Statically Typed

because Hindley-Milner rocks

Pragmatic Programmer + New Year’s Resolution

I’ve read Code Complete, one of the all time best programming books I think I’ve ever read.  I’m now reading The Pragmatic Programmer, another great book.  While Code Complete got me to realize faster code production comes from reducing time spent debugging this book is lending insight into why I do what I’m do at work. In short, it’s gotten me to realize why I use Python so much in my development efforts.  (Python, you know, one of those dynamically typed languages?  The kind that doesn’t provide you with the same amount of information at compile time that a statically typed language can provide?)

Me, a true believer that static typing saves development time, effort, and bellyache, is also a big proponent of Python.  Perhaps for the REPL?  If that were the only reason I’d be working harder to determine why OCaml’s REPL crashes every 5 min. without fail on my work box (Windows XP + a lot of corporate monitoring junk.)  Maybe it’s because I still am required to work in C++/Java and Python is closer idiomatically than OCaml.  Perhaps it’s religious: Python vs. Perl.  However, I think the better answer is that I get things done faster with Python for short scripts (less than 100 lines.)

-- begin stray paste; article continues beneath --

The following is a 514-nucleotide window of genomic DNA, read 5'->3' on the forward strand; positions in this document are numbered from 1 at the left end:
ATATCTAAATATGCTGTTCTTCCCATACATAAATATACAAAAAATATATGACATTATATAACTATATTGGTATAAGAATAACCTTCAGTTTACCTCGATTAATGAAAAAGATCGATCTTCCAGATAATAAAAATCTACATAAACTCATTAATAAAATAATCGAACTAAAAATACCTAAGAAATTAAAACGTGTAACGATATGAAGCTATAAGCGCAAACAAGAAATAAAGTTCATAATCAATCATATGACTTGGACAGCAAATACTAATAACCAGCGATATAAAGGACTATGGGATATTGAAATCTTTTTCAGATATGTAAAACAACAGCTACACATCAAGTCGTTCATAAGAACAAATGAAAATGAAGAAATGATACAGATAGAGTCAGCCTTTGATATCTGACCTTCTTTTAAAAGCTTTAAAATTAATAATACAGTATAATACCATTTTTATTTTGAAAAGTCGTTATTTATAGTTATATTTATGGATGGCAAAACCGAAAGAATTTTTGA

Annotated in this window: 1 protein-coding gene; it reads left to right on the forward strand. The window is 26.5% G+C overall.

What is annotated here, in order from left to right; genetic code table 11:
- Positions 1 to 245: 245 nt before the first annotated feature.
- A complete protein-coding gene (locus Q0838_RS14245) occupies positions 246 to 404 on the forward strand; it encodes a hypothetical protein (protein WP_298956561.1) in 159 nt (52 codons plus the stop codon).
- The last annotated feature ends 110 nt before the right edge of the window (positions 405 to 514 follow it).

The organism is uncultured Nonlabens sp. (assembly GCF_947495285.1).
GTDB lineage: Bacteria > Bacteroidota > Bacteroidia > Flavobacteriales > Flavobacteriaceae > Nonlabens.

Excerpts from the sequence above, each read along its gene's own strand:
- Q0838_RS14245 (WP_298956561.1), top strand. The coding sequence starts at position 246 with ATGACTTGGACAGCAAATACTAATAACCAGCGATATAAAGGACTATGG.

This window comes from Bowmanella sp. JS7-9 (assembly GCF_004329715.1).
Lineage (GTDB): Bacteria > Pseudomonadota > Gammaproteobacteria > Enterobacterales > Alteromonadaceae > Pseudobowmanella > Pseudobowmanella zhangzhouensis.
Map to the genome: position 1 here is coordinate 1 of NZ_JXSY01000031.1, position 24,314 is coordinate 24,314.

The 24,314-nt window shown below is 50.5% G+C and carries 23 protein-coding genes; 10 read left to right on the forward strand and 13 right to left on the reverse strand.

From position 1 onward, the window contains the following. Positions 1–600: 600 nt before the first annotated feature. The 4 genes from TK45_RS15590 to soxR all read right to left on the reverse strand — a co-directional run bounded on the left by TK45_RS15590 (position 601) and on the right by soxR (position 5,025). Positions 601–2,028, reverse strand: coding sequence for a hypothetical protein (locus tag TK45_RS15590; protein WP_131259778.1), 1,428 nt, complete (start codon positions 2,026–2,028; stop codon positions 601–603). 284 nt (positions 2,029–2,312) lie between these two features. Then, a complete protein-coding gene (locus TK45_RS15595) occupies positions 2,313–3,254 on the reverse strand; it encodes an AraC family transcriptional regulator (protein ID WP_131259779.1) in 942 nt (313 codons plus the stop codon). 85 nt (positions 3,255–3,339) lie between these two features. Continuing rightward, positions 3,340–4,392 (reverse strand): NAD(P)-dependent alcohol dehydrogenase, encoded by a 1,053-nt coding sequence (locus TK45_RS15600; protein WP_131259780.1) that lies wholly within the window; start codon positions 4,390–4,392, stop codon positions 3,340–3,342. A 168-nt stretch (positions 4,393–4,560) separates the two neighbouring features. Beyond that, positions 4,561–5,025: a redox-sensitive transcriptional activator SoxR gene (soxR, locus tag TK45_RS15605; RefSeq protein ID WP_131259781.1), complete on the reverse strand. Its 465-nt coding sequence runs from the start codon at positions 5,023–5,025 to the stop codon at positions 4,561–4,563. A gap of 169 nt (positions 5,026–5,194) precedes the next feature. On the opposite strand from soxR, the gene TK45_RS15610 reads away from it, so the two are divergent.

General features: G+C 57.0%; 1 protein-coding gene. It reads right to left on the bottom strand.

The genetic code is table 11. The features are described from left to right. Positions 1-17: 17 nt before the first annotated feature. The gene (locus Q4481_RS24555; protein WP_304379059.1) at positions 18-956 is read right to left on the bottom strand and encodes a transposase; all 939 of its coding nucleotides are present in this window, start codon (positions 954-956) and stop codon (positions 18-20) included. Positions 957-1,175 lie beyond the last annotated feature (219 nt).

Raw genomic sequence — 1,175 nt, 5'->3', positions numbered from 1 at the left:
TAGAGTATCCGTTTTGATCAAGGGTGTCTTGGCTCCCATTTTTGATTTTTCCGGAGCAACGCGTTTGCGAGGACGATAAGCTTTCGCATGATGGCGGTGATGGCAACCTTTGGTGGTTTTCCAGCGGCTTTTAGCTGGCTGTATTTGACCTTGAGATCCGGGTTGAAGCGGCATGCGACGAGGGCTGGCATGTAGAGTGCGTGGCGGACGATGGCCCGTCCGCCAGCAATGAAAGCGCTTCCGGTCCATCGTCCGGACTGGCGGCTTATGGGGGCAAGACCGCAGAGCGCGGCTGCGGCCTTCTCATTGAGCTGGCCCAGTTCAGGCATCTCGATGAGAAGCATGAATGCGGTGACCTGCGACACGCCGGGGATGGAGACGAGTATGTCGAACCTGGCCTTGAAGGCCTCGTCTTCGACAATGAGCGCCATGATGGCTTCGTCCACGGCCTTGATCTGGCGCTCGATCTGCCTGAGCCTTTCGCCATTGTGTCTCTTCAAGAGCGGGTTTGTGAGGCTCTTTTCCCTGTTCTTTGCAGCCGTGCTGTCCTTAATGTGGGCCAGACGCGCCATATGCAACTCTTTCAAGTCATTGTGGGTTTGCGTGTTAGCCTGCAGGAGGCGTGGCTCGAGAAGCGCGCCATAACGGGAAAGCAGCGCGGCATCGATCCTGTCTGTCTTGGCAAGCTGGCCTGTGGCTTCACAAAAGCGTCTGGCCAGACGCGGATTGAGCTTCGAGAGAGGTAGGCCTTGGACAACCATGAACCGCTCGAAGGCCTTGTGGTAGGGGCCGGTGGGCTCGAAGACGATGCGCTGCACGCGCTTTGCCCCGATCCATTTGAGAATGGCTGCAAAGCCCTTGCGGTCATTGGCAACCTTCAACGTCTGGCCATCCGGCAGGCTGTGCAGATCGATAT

That last statement says a lot about my development environment at work and how I’ve let it go to disarray.  I use Python as a substitute for scripting not only because I lack one editor where I do everything (Eclipse, NetBeans, and Visual Studio 2003 + 2005) but also due to an immature proficiency in my use of shell scripts.  I think the first speaks loads more than the second.  At least with the second I’ve got an excuse:  Cygwin + some poorly implemented Unix command script clone + power shell = does >> still work?  (Thanks IT dude that left the company before I could thank you.)

At this point I think I might need to start looking into Emacs (although I used VI way back in college.)  Automatic code generation using Python is straight forward but then I have to manually connect the code to my projects.  You kow what that means?  Open Visual Studio, click Add Existing Item, select all the code I’ve just created…  Bleah!  I want one click processing.  It’s either time I got familiar with VS’s API or Emacs.  That’s my New Years resolution, one click code generation + integration with my current project.

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This entry was posted on December 28, 2009 by in Pragmatic Programmer.
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